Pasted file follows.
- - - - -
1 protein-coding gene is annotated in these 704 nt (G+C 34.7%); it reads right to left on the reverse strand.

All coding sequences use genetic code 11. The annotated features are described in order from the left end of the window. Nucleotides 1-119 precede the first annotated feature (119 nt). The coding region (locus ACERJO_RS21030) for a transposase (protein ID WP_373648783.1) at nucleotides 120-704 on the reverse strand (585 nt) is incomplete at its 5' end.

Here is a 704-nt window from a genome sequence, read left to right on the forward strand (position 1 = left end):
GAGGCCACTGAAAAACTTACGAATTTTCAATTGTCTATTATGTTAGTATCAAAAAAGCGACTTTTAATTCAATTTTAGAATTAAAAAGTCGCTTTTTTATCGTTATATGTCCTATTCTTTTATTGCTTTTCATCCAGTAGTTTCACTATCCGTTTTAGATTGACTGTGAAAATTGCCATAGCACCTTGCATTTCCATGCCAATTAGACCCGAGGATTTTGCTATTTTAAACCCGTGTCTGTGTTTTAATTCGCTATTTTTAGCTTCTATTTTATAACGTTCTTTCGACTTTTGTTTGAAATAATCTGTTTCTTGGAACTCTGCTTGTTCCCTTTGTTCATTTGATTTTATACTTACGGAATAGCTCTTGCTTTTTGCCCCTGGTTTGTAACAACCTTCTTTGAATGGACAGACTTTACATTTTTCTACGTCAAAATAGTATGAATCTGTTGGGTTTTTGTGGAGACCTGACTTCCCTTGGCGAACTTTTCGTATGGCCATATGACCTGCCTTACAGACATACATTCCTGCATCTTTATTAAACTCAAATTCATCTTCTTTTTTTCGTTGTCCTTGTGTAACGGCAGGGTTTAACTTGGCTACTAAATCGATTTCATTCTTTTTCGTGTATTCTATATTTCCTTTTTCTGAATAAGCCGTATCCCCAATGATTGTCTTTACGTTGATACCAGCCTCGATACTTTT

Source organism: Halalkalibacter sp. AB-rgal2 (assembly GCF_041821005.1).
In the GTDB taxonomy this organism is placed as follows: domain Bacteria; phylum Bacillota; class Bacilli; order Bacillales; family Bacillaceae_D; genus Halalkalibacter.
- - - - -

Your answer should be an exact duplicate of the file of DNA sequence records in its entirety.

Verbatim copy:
1 protein-coding gene is annotated in these 704 nt (G+C 34.7%); it reads right to left on the reverse strand.

All coding sequences use genetic code 11. The annotated features are described in order from the left end of the window. Nucleotides 1-119 precede the first annotated feature (119 nt). The coding region (locus ACERJO_RS21030) for a transposase (protein ID WP_373648783.1) at nucleotides 120-704 on the reverse strand (585 nt) is incomplete at its 5' end.

Here is a 704-nt window from a genome sequence, read left to right on the forward strand (position 1 = left end):
GAGGCCACTGAAAAACTTACGAATTTTCAATTGTCTATTATGTTAGTATCAAAAAAGCGACTTTTAATTCAATTTTAGAATTAAAAAGTCGCTTTTTTATCGTTATATGTCCTATTCTTTTATTGCTTTTCATCCAGTAGTTTCACTATCCGTTTTAGATTGACTGTGAAAATTGCCATAGCACCTTGCATTTCCATGCCAATTAGACCCGAGGATTTTGCTATTTTAAACCCGTGTCTGTGTTTTAATTCGCTATTTTTAGCTTCTATTTTATAACGTTCTTTCGACTTTTGTTTGAAATAATCTGTTTCTTGGAACTCTGCTTGTTCCCTTTGTTCATTTGATTTTATACTTACGGAATAGCTCTTGCTTTTTGCCCCTGGTTTGTAACAACCTTCTTTGAATGGACAGACTTTACATTTTTCTACGTCAAAATAGTATGAATCTGTTGGGTTTTTGTGGAGACCTGACTTCCCTTGGCGAACTTTTCGTATGGCCATATGACCTGCCTTACAGACATACATTCCTGCATCTTTATTAAACTCAAATTCATCTTCTTTTTTTCGTTGTCCTTGTGTAACGGCAGGGTTTAACTTGGCTACTAAATCGATTTCATTCTTTTTCGTGTATTCTATATTTCCTTTTTCTGAATAAGCCGTATCCCCAATGATTGTCTTTACGTTGATACCAGCCTCGATACTTTT

Source organism: Halalkalibacter sp. AB-rgal2 (assembly GCF_041821005.1).
In the GTDB taxonomy this organism is placed as follows: domain Bacteria; phylum Bacillota; class Bacilli; order Bacillales; family Bacillaceae_D; genus Halalkalibacter.